Rebuttal CME CEO SBF defends FTX’s new ‘liquidation model’ in Congress

FTX proposed to the CFTC in March to replace traditional brokers (FCMs) with automatic clearing. In response to this proposal, the big names in the commodity futures industry gathered in Congress yesterday to debate. What did they all say?

The U.S. House of Representatives Agriculture Committee held a hearing on May 12, “The Changing Role of Markets: Trends in Liquidation Models and FTX’s Proposal,” inviting top leaders of the derivatives industry to gather to debate the CFTC proposal that FTX proposed in March. Including the CEO of CME and the CEO of Intercontinental Exchange (ICE) were present to express their opinions.

According to the announcement on the FTX policy website, FTX hopes to require customers to deposit collateral in the account, and the system will calculate the margin position on a rolling basis in 30 seconds. If the margin ratio drops too low, FTX will start liquidating user positions within a few seconds.

In response to the proposal, several members of Congress overseeing the CFTC expressed their distrust of the crypto industry during the hearing, even mentioning the recent chaos caused by UST (TerraUSD).

House Agriculture Committee Chairman David Scott said the FTX proposal “could be a serious threat [to the financial system].”

CME chief: catastrophe for US economy and investors

Terry Duffy, chief executive of CME, the world’s largest derivative financial products trading platform, believes that if the proposal passes, it will be a disaster for financial markets.

“The risk of using this liquidation model is quite high, the consequences of these products would be a disaster, and the risk is not limited to crypto commodities, because once the proposal is passed, the model can be used for other commodities.”

Terry Duffy’s main concern is that once the proposal passes, the liquidation model could potentially be applied to other commodities, increasing systemic risk.

Also agreeing with Terry Duffy were Christopher Edmonds, chief executive of Intercontinental Exchange (ICE), and Walt Lukken, former acting chairman of the CFTC.

Their concerns are not groundless.

If this model is only used on FTX and limited to crypto commodities, the risk is manageable. And once it is extended to other commodities and other trading platforms, the speed and volume of the counterparty’s clearing will need to be considered.

SBF: Proposal will bring innovation, bring liquidity back to the US

FTX founder and CEO Sam Bankman-Fried explained that FTX’s proposal reduces systemic risk by requiring traders to provide collateral up front. From the perspective of risk management, this clearing method is more conservative than the traditional method, and blockchain technology can clear more efficiently.

“We believe (this proposal) will bring competition and innovation, bring liquidity to the U.S. market, and provide more choices for U.S. users. Our derivatives clearing model at FTX.US is more efficient than anywhere else in the world. Conservative, well reduced systemic risk and enhanced protection mechanisms.”

In response to the concerns of the CEOs of CME and ICE, SBF reiterated that it has no plans to launch contracts for “non-digital assets” for the time being.

“We have no plans to use this liquidation model to issue contracts other than digital assets anytime soon. I’m not lying, I really mean it.”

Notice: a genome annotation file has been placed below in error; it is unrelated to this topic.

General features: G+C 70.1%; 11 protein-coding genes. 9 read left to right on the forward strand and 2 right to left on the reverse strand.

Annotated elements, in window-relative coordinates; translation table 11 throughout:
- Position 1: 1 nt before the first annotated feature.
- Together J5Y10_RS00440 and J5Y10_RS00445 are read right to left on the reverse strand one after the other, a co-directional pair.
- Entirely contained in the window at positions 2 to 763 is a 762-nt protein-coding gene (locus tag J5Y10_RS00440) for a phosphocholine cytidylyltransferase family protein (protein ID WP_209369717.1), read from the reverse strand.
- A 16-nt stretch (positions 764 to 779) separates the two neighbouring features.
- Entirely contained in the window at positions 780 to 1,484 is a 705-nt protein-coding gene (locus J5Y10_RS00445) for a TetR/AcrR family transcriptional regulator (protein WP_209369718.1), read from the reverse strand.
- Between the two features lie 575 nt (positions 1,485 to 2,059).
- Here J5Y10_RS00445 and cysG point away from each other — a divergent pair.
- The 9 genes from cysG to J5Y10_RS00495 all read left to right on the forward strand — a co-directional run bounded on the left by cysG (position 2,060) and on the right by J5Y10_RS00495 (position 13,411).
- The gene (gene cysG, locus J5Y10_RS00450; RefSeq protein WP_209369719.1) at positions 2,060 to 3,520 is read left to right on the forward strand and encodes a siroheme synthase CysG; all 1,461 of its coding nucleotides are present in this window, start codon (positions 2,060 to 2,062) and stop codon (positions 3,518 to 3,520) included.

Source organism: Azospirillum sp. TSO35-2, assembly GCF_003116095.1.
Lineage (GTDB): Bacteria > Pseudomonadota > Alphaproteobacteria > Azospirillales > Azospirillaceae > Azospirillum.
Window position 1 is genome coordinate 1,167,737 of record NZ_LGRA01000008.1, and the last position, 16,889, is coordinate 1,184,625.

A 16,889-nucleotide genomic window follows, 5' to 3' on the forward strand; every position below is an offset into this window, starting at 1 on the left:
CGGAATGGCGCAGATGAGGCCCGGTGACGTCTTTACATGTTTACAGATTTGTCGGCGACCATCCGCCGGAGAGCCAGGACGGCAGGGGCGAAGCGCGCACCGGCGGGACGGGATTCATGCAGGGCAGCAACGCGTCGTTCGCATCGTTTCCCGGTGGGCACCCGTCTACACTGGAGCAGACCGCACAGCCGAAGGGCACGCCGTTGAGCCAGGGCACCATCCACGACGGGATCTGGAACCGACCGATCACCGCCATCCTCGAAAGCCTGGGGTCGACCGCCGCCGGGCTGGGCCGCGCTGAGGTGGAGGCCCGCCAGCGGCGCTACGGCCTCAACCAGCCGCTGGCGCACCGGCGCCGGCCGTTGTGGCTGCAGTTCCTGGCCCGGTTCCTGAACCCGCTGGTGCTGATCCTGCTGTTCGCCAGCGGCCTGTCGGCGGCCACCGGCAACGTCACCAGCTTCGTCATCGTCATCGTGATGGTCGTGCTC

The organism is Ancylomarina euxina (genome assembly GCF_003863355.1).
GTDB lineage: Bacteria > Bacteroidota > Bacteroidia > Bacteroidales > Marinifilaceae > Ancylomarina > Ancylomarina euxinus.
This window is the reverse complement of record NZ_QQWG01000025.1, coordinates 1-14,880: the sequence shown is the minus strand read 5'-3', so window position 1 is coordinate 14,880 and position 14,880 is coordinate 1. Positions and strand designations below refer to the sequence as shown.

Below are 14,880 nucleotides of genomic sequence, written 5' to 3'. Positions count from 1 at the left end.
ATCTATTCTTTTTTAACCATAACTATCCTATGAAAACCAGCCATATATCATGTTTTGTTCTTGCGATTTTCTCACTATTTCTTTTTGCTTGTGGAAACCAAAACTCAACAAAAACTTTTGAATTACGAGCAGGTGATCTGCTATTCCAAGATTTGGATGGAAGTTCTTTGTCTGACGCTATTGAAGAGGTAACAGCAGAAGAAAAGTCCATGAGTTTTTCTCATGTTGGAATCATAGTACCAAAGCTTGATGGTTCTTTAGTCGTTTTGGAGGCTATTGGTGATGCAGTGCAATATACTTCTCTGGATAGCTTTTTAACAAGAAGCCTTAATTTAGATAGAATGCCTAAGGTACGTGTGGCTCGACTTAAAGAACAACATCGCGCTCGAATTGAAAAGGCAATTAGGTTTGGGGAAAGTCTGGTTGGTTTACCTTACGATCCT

In addition, SBF also accepts that there may be additional restrictions, but he does not agree to limit the FTX model to only trading digital asset contracts forever.

It is conceivable that if the proposal is passed, although this clearing method will only be used for encrypted assets in a short period of time, in the future, if this clearing method is stable, it will also be used for other commodities, which will also bring a lot to the U.S. futures market. To compete, all the trading volume of commodity futures is currently concentrated on CME and ICE.

On the other hand, 95% of current crypto asset trading liquidity is outside the United States. If this proposal is passed, it is equivalent to creating a year-round trading environment in the United States, which is a very good strategic consideration for the United States.

CoinFund co-founder Christopher Perkins spoke out in solidarity with the SBF, arguing that the FTX proposal, if passed, would empower entrepreneurs to create cryptocurrency businesses within the U.S., as most innovation now occurs outside the U.S.


Both sides have their own insistence and reasons.

Those who oppose the FTX proposal believe that technical problems need to be solved, and if there is a problem, it will affect the market operation; the positive party believes that the FTX proposal has brought innovation, and from the perspective of liquidation risk alone, the FTX proposal is more conservative. More importantly, this encourages innovation and can bring cryptocurrency trading volume back to the United States.

As Rep. Sean Patrick told SBF: “You gave cool ideas, and a lot of people were excited about your ideas. But they [derivatives people] hated your ideas, which should be understandable. Well, after all the idea has an impact on their business. Let’s face it, it’s a mess right now.”

In general, FTX’s proposal may create a new pattern in the crypto industry and even the derivatives industry. At present, the CFTC has not yet passed the proposal, but it will hold a roundtable meeting on the 25th of this month, inviting industry professionals, scholars, and public welfare groups to participate.

Posted by:CoinYuppie,Reprinted with attribution to:
Coinyuppie is an open information publishing platform, all information provided is not related to the views and positions of coinyuppie, and does not constitute any investment and financial advice. Users are expected to carefully screen and prevent risks.

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